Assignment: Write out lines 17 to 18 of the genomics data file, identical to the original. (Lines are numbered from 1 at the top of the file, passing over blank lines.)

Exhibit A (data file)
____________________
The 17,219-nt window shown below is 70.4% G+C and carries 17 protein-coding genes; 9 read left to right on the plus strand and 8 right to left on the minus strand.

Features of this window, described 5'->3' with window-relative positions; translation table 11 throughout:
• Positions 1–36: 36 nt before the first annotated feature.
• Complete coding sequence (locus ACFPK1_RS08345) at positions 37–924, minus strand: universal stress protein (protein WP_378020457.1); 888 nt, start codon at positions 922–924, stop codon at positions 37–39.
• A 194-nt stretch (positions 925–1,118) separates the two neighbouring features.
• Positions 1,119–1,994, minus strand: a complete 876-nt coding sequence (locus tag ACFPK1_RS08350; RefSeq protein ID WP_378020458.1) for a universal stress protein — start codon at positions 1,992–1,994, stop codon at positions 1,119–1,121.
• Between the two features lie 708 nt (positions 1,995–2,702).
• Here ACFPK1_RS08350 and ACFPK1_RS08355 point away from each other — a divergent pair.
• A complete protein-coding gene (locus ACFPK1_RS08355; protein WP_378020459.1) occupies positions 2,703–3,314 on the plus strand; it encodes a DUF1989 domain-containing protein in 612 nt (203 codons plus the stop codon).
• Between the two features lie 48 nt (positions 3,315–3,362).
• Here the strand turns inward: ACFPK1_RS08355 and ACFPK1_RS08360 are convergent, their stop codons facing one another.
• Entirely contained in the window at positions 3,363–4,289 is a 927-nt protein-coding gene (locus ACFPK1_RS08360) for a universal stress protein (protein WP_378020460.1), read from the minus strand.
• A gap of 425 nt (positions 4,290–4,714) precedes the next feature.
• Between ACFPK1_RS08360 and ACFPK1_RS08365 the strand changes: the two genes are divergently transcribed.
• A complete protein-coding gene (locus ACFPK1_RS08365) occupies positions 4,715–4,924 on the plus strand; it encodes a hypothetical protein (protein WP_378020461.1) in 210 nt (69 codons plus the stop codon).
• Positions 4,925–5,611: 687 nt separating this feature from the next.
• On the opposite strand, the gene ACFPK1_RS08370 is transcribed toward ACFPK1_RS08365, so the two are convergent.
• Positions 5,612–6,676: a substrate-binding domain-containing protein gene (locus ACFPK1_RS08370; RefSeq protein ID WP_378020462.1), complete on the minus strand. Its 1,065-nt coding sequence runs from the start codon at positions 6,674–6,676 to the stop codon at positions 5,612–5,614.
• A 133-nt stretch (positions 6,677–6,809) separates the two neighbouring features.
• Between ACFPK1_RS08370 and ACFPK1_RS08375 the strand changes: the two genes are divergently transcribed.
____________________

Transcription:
• On the opposite strand, the gene ACFPK1_RS08370 is transcribed toward ACFPK1_RS08365, so the two are convergent.
• Positions 5,612–6,676: a substrate-binding domain-containing protein gene (locus ACFPK1_RS08370; RefSeq protein ID WP_378020462.1), complete on the minus strand. Its 1,065-nt coding sequence runs from the start codon at positions 6,674–6,676 to the stop codon at positions 5,612–5,614.